. Now I really understand why the float comparison sometimes fails.
I typed a test code, like this :
float fvalue = 23,\
printf(\"Current value : %f\nPlease enter a value (float) : \", fvalue),\
scanf(\"%f\",&fvalue), 45 ,\
printf(\"The value : %f\n\",fvalue)");
And tested it with 678.54
Finally the program gives 678.539978
, the value certainly is not equivalent to initial value 678.54
(678.539978 == 678.54
always returns false)
Even I set a double
value instead of float
but also it doesn't work...
|hey will i be able to understand this child language? can i test it? |
Sure you can. Be patient.... :)
|L B wrote:|
|Declare in header.hpp|
Define in source.cpp
Oh, that's great! I googled it and finally I've solved the crazy problem. Oh that makes me very overjoyed!!!
Now my project looks like :
Oh, do you know? Over 90 % of functions total I used inline!!!!
|Useless, does it change anything from debug to release compilation? I guess not, except for an eventual 'debug' keyword on the title's name.|
Before that I said the current project I am working on is a general version. So it's completely unrelated to compilation
. What do you mean by "general"
Woohoo!!!! Hooray!!! It's almost done!!!!!!!!!!!!!!!!!!!!!!!!!!!!!!!!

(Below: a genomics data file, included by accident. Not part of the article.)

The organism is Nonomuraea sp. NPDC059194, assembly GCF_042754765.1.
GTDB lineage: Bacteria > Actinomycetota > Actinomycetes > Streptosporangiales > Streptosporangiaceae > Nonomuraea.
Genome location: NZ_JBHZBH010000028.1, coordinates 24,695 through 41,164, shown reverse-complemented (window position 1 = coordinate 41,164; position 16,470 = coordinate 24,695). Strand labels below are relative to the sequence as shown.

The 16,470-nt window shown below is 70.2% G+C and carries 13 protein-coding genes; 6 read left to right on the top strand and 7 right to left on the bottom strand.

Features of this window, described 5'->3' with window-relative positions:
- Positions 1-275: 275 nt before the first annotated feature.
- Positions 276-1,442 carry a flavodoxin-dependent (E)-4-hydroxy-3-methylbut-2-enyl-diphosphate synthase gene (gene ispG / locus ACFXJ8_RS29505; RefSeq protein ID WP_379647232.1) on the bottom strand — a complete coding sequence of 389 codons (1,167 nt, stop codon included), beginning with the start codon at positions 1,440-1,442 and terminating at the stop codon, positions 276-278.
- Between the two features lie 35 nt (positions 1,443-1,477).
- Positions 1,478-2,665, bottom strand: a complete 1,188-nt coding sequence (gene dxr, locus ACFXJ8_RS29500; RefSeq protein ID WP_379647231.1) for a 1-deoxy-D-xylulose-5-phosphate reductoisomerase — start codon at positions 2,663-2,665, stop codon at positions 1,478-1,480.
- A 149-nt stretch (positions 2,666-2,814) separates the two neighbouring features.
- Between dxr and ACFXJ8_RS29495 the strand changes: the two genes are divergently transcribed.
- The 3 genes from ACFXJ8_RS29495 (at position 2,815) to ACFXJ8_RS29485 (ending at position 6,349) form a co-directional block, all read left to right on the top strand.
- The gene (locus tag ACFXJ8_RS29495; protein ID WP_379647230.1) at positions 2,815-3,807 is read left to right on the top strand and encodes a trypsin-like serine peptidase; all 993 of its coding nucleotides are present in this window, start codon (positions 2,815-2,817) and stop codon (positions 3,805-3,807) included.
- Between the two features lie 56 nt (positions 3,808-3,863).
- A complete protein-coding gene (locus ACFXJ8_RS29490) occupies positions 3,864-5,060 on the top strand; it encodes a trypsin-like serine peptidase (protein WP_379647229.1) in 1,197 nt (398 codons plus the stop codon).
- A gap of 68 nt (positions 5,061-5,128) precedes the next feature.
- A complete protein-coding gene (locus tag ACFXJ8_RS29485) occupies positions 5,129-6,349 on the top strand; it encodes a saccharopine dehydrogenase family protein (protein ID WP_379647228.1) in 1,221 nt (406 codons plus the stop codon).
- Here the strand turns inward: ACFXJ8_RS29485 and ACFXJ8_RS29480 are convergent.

Did you take a look at the first example?
Wow, I've just successfully called the function scanf
. What's new? I picked "scanf
" because it requires reference access
. To call this kind of function properly, you have to cast all objects to pointers. Then, here's the syntax :
Symbol : & - Before any variable
r-value : illegal - will be ignored
int value, scanf("%d",&value), printf("Value : %d\n",value)
How to push values?
, At beginning, I ever typed some crazy code like this :
OMG that...that's very horrible!!!!
long long int *lplong;
long long int lValue;
enum variable_type type;
unsigned int reference_level;
unsigned int pointer_level;
. That's about sixteen cases total!!!
Oh, looks like *void
now is really useful. That's another help, hamsterman
|...yes, any address can be assigned to a void*.|
Basically each pointer value always holds 4 bytes stack (My OS certainly is 32-bit) :)
Simply with any pointer, I'll only need to :
__asm push lppointer;
With the powerful definition *void
, I can cast any regular value with :
lpvoid = &a; //Ok
lpvoid = &b; //Ok
lpvoid = &c; //Ok
lpvoid = &d; //Ok
And push them without causing any problem. :)
Done, level 1. Now I'm going to build up auto type variable now...
Ha Ha Ha Ha...